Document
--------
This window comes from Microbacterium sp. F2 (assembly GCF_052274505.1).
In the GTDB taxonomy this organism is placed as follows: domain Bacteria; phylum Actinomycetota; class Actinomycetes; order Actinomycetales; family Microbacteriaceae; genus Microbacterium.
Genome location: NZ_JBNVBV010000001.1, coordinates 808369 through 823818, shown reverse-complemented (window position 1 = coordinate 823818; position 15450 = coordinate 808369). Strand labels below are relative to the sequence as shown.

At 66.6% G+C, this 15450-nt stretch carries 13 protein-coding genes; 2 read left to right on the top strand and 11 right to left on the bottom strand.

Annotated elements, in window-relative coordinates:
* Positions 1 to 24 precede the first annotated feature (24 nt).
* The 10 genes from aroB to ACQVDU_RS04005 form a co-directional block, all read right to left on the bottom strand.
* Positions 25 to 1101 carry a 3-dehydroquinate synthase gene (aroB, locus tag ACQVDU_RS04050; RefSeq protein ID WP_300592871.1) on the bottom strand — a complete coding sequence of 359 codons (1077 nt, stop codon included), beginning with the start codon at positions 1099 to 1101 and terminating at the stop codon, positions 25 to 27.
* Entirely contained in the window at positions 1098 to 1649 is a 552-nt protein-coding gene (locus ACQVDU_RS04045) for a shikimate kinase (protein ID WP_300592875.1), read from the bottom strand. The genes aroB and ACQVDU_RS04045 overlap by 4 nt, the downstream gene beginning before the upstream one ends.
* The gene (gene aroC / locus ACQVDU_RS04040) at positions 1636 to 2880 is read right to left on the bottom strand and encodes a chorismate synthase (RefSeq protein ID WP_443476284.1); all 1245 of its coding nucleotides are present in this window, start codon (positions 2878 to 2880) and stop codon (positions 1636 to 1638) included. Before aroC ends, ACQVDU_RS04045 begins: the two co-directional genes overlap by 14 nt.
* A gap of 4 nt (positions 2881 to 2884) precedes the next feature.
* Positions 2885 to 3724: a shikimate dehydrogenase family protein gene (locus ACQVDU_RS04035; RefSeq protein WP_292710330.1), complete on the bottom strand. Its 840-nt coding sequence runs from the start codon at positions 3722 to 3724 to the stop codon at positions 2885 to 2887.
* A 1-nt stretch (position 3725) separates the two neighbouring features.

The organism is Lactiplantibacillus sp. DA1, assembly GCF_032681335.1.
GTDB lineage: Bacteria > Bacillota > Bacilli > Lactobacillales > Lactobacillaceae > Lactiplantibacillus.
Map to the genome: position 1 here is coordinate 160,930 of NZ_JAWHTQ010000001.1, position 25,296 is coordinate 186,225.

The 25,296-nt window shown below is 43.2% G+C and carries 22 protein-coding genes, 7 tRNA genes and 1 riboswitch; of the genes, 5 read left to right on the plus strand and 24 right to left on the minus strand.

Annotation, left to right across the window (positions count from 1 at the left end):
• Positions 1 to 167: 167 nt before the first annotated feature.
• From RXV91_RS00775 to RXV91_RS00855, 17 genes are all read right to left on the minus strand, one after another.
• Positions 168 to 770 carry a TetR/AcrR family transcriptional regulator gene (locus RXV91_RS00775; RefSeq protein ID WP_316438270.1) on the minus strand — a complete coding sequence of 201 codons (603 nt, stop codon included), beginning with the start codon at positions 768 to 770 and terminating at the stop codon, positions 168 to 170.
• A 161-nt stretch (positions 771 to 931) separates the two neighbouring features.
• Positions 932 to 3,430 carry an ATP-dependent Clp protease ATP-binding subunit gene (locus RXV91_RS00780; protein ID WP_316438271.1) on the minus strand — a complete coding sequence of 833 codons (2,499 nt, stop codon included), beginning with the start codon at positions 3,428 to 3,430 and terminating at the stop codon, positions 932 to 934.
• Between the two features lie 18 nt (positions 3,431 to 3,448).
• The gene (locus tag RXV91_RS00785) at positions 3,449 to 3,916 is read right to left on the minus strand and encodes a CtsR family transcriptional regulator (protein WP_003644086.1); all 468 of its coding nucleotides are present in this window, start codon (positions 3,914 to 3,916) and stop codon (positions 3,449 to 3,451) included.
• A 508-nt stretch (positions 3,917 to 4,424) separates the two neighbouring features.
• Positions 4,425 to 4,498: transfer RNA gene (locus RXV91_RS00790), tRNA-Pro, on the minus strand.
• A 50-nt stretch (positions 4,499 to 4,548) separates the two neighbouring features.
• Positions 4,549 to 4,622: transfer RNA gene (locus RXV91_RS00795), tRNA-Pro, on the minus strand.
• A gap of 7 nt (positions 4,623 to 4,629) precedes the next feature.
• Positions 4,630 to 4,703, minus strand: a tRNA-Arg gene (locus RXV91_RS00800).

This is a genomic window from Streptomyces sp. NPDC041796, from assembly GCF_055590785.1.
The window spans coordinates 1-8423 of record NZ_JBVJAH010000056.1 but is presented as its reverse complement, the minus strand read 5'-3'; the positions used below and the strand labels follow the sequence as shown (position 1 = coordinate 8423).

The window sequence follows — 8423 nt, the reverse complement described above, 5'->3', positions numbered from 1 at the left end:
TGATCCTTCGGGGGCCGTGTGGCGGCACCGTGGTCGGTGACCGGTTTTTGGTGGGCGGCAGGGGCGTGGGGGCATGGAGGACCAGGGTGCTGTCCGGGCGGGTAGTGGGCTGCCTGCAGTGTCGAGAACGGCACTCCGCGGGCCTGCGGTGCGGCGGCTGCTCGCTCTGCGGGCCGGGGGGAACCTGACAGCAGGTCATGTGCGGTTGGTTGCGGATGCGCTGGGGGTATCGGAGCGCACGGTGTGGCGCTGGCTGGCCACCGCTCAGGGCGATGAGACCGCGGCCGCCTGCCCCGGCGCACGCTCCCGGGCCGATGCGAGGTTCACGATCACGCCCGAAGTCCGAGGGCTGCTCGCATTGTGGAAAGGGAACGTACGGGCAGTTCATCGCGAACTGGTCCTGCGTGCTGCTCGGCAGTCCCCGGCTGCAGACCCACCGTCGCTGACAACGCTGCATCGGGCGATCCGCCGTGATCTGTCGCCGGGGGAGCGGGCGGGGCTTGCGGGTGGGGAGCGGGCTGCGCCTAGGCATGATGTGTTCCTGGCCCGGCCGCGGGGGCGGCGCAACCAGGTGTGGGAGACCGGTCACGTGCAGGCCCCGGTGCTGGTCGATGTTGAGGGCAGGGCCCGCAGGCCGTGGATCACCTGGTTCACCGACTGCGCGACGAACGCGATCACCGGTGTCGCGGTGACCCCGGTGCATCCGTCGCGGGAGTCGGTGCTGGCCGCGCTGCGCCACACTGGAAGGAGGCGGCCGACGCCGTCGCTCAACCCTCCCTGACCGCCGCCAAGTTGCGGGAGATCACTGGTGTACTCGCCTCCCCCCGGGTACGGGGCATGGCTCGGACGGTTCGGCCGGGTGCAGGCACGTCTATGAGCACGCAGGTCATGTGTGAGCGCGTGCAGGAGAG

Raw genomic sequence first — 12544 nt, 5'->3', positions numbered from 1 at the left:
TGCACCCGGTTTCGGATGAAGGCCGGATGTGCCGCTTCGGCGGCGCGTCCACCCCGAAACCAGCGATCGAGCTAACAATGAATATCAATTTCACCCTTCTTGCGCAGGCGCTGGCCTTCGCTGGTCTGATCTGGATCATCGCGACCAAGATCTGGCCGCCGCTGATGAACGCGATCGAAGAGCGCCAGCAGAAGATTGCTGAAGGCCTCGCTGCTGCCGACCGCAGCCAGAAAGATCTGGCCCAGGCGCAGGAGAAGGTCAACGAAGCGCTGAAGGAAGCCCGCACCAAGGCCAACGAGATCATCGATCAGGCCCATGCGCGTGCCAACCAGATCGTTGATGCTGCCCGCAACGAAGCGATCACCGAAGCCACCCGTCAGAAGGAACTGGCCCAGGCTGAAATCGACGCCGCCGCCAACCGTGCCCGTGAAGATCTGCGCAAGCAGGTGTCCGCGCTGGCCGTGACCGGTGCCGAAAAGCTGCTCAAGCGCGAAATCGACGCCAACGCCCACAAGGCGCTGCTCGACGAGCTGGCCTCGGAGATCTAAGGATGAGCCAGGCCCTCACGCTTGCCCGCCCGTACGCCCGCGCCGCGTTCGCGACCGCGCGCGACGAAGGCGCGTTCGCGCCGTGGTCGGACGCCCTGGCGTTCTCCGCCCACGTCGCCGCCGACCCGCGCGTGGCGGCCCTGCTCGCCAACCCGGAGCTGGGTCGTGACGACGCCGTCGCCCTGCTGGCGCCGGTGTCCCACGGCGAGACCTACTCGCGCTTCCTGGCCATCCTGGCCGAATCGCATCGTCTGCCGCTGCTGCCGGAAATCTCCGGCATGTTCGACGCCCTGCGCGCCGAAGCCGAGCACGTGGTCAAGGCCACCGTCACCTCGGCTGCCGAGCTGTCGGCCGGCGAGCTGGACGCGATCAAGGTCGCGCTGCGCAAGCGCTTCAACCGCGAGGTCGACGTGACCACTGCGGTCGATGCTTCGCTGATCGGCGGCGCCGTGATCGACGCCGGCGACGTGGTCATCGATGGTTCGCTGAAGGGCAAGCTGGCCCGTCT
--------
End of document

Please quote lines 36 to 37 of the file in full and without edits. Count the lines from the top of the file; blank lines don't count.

Raw genomic sequence first — 12544 nt, 5'->3', positions numbered from 1 at the left:
TGCACCCGGTTTCGGATGAAGGCCGGATGTGCCGCTTCGGCGGCGCGTCCACCCCGAAACCAGCGATCGAGCTAACAATGAATATCAATTTCACCCTTCTTGCGCAGGCGCTGGCCTTCGCTGGTCTGATCTGGATCATCGCGACCAAGATCTGGCCGCCGCTGATGAACGCGATCGAAGAGCGCCAGCAGAAGATTGCTGAAGGCCTCGCTGCTGCCGACCGCAGCCAGAAAGATCTGGCCCAGGCGCAGGAGAAGGTCAACGAAGCGCTGAAGGAAGCCCGCACCAAGGCCAACGAGATCATCGATCAGGCCCATGCGCGTGCCAACCAGATCGTTGATGCTGCCCGCAACGAAGCGATCACCGAAGCCACCCGTCAGAAGGAACTGGCCCAGGCTGAAATCGACGCCGCCGCCAACCGTGCCCGTGAAGATCTGCGCAAGCAGGTGTCCGCGCTGGCCGTGACCGGTGCCGAAAAGCTGCTCAAGCGCGAAATCGACGCCAACGCCCACAAGGCGCTGCTCGACGAGCTGGCCTCGGAGATCTAAGGATGAGCCAGGCCCTCACGCTTGCCCGCCCGTACGCCCGCGCCGCGTTCGCGACCGCGCGCGACGAAGGCGCGTTCGCGCCGTGGTCGGACGCCCTGGCGTTCTCCGCCCACGTCGCCGCCGACCCGCGCGTGGCGGCCCTGCTCGCCAACCCGGAGCTGGGTCGTGACGACGCCGTCGCCCTGCTGGCGCCGGTGTCCCACGGCGAGACCTACTCGCGCTTCCTGGCCATCCTGGCCGAATCGCATCGTCTGCCGCTGCTGCCGGAAATCTCCGGCATGTTCGACGCCCTGCGCGCCGAAGCCGAGCACGTGGTCAAGGCCACCGTCACCTCGGCTGCCGAGCTGTCGGCCGGCGAGCTGGACGCGATCAAGGTCGCGCTGCGCAAGCGCTTCAACCGCGAGGTCGACGTGACCACTGCGGTCGATGCTTCGCTGATCGGCGGCGCCGTGATCGACGCCGGCGACGTGGTCATCGATGGTTCGCTGAAGGGCAAGCTGGCCCGTCT